Session Nine: VANS - Skating on Air
What were some of the key characteristics of Vans’ earliest customers in the 1960’s and 1970’s? The 1960’s, customers appreciated the fact that the shoes were the best durable and affordable causal deck shoe in the marketplace. Unlike, other manufacturers in the industry Vans sold directly to customers out of their store in Anaheim California. These customers were fun, outgoing, stylish individuals that wanted to stand out from the crowd. “ The kids would come in and they’d say, “Oh, I want green on this side, yellow on this side, blue on this, make the tongue checkered…” Furthermore, Vans accommodated for consumers that didn’t have the perfect shape or size of feet. What Vans did was it allowed consumers to express themselves as openly and vividly by giving consumers a blank canvas to work on, and for consumers that found purchasing stylish shoes difficult before, this was a new customised way to buy shoes for them. 1970’s (The “Z-Boys) emerged and Vans became their first choice sneaker, which matched this new craze of conventional skateboarding. The popularity of Vans among these skateboarding rebels was primarily down to the perception that the runner depicted “A step above everyone”. Also, the price of the shoe was right for this group of talented teenagers. “We wore Vans because they were seven bucks, end of story”.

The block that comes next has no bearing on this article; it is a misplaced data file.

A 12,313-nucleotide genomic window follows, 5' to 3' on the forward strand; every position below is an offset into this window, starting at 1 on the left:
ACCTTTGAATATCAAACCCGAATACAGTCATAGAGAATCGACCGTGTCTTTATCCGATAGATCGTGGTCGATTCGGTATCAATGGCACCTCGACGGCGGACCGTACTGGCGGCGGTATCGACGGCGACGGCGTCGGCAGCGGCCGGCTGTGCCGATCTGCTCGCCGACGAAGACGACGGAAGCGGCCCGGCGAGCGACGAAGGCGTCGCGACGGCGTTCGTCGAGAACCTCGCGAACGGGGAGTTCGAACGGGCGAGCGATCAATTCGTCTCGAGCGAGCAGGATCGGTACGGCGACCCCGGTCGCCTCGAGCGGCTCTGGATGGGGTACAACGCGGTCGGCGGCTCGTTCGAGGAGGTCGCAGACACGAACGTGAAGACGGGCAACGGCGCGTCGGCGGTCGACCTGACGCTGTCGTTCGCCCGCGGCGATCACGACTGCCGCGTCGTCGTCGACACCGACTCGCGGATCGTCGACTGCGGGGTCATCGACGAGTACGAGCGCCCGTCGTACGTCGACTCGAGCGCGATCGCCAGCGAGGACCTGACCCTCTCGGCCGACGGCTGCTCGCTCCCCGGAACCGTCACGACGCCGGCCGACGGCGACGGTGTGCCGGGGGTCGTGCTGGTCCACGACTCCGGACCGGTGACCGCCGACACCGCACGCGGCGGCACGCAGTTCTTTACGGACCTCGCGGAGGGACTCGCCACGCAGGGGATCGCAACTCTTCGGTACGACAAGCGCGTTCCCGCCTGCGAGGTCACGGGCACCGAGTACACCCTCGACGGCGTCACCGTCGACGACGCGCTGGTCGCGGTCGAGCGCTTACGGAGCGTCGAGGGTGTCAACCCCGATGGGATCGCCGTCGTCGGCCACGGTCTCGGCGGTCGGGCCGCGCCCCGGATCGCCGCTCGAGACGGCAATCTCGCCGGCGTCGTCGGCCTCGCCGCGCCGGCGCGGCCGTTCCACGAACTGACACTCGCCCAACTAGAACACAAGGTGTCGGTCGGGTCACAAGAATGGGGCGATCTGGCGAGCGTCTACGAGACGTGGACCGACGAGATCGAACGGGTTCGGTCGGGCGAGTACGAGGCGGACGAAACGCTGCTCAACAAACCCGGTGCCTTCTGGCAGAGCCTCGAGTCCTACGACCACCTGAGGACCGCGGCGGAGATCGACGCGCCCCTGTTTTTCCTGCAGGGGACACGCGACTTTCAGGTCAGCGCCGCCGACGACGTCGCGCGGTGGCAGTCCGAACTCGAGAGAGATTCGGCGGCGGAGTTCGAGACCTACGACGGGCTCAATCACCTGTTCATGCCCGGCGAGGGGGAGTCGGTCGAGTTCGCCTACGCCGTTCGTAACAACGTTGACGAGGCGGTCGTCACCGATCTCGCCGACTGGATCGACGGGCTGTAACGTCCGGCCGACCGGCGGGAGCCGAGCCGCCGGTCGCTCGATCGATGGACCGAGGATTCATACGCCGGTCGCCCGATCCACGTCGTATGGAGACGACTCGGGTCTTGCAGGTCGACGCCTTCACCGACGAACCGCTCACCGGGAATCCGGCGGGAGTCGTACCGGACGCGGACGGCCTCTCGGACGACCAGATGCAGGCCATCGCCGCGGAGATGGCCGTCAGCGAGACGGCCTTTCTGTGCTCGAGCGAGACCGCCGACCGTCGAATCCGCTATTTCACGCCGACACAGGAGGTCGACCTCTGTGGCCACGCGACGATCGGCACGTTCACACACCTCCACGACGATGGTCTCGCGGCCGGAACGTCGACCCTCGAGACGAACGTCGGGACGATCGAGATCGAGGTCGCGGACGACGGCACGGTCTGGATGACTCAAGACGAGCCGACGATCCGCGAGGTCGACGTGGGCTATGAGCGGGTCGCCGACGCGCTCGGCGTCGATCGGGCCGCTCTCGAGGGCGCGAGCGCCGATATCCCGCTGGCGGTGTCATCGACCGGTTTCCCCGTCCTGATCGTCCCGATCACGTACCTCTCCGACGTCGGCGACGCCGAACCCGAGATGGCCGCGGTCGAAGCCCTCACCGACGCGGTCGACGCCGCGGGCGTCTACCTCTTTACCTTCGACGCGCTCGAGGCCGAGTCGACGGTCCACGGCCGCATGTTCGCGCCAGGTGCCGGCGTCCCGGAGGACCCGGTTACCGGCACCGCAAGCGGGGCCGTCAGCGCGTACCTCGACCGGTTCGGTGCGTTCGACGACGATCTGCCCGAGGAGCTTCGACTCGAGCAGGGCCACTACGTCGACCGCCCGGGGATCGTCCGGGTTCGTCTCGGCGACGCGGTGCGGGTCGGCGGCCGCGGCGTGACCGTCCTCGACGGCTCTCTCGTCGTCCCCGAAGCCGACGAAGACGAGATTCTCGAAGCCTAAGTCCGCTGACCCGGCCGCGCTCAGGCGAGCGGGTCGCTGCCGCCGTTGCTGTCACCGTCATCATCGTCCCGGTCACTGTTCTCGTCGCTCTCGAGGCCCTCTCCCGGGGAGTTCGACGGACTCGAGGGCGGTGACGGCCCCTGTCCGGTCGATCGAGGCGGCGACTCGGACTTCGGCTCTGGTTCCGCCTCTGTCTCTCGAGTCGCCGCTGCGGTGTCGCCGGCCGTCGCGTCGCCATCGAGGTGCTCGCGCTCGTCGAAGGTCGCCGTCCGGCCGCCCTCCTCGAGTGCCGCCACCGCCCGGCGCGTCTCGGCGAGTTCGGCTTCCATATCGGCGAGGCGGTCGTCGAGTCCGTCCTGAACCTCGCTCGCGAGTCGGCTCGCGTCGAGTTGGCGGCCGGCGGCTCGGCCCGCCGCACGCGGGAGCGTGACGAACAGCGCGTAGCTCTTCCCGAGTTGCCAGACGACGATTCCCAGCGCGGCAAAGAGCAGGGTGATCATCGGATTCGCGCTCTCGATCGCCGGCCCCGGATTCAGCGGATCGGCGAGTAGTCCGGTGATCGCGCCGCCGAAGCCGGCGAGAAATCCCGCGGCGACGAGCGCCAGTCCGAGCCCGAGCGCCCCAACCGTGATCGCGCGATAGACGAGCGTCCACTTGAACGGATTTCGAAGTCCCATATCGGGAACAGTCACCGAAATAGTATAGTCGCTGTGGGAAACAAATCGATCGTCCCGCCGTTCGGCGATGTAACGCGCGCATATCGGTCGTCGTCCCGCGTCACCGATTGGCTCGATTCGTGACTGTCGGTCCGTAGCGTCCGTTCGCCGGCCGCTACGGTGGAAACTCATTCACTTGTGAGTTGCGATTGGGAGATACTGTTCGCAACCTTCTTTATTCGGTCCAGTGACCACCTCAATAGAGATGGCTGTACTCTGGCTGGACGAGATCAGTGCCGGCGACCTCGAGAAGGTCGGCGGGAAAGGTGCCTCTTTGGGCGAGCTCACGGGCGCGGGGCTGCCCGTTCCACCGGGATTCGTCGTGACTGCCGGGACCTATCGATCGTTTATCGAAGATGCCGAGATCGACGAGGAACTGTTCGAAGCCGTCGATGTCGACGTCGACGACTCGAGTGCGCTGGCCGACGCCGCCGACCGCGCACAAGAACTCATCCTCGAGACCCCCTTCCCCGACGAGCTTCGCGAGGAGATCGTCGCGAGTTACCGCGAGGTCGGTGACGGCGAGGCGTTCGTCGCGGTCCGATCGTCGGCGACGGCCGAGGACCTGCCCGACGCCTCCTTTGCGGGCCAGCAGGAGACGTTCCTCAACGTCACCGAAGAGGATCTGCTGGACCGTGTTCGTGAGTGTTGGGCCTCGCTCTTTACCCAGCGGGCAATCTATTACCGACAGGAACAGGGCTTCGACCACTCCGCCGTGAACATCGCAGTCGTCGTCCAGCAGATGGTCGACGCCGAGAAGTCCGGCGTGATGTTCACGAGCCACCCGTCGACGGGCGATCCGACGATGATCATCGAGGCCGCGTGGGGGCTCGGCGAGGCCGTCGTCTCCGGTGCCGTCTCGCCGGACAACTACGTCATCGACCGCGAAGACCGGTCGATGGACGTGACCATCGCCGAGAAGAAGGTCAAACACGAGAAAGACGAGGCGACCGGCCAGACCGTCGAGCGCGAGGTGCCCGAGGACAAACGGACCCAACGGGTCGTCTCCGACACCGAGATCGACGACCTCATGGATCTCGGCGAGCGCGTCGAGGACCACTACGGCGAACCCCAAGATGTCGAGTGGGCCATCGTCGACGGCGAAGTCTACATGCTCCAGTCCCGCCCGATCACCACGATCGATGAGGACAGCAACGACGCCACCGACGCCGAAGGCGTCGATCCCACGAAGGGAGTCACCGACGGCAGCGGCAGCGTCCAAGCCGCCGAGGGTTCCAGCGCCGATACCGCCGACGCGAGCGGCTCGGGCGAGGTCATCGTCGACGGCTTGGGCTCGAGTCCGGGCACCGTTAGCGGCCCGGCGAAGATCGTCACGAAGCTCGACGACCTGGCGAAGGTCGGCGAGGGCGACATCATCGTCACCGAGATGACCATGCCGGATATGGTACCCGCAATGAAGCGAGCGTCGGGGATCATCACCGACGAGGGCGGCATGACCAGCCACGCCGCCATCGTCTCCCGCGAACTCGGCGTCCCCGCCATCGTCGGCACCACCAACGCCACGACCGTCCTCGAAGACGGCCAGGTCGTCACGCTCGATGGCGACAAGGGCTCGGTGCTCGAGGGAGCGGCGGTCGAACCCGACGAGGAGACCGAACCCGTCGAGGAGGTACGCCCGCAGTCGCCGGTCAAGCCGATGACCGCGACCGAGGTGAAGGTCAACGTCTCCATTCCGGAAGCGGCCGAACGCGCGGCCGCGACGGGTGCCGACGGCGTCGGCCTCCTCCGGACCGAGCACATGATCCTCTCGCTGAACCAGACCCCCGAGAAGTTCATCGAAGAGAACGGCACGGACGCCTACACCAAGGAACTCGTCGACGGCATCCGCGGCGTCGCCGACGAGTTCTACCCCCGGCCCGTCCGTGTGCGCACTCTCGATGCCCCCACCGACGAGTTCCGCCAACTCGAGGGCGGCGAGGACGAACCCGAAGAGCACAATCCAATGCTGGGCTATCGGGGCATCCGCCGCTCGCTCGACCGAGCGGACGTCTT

What was the public perception of skateboarding at this time? During the seventies these “skateboarding rebels” did help the perception of skateboarding. This group were known as misfits, an eccentric group that came from a depressed dubbed place in California. Although, this perception was not pleasant or respectable, they were extremely talented group of young individuals that help create a new craze for skateboarding. “Skateboarding was on the verge of becoming a $400 million business”.
What was Vans’ competitive advantage at this time?
In the 60’s and 70’s, Vans had a...
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